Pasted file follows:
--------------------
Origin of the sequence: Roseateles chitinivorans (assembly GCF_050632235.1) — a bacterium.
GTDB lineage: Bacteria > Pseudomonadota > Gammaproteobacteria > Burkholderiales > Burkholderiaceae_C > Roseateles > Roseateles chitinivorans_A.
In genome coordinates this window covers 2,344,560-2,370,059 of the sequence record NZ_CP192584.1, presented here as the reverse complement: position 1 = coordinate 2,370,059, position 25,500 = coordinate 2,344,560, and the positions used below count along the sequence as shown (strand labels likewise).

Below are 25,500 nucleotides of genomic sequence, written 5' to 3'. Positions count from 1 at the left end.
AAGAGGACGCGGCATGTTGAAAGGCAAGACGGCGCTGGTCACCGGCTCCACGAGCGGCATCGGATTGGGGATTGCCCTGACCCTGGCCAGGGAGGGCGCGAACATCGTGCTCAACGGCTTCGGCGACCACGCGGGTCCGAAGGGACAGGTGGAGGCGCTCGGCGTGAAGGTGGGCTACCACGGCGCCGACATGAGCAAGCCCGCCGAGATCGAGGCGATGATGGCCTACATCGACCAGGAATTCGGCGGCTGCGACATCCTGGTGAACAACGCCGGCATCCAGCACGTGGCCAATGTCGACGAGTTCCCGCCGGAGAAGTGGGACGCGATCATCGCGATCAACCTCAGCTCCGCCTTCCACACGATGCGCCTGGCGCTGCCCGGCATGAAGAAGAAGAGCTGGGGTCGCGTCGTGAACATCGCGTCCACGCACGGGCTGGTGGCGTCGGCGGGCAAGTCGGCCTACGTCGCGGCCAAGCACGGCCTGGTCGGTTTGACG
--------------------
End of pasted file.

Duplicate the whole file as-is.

Origin of the sequence: Roseateles chitinivorans (assembly GCF_050632235.1) — a bacterium.
GTDB lineage: Bacteria > Pseudomonadota > Gammaproteobacteria > Burkholderiales > Burkholderiaceae_C > Roseateles > Roseateles chitinivorans_A.
In genome coordinates this window covers 2,344,560-2,370,059 of the sequence record NZ_CP192584.1, presented here as the reverse complement: position 1 = coordinate 2,370,059, position 25,500 = coordinate 2,344,560, and the positions used below count along the sequence as shown (strand labels likewise).

Below are 25,500 nucleotides of genomic sequence, written 5' to 3'. Positions count from 1 at the left end.
AAGAGGACGCGGCATGTTGAAAGGCAAGACGGCGCTGGTCACCGGCTCCACGAGCGGCATCGGATTGGGGATTGCCCTGACCCTGGCCAGGGAGGGCGCGAACATCGTGCTCAACGGCTTCGGCGACCACGCGGGTCCGAAGGGACAGGTGGAGGCGCTCGGCGTGAAGGTGGGCTACCACGGCGCCGACATGAGCAAGCCCGCCGAGATCGAGGCGATGATGGCCTACATCGACCAGGAATTCGGCGGCTGCGACATCCTGGTGAACAACGCCGGCATCCAGCACGTGGCCAATGTCGACGAGTTCCCGCCGGAGAAGTGGGACGCGATCATCGCGATCAACCTCAGCTCCGCCTTCCACACGATGCGCCTGGCGCTGCCCGGCATGAAGAAGAAGAGCTGGGGTCGCGTCGTGAACATCGCGTCCACGCACGGGCTGGTGGCGTCGGCGGGCAAGTCGGCCTACGTCGCGGCCAAGCACGGCCTGGTCGGTTTGACG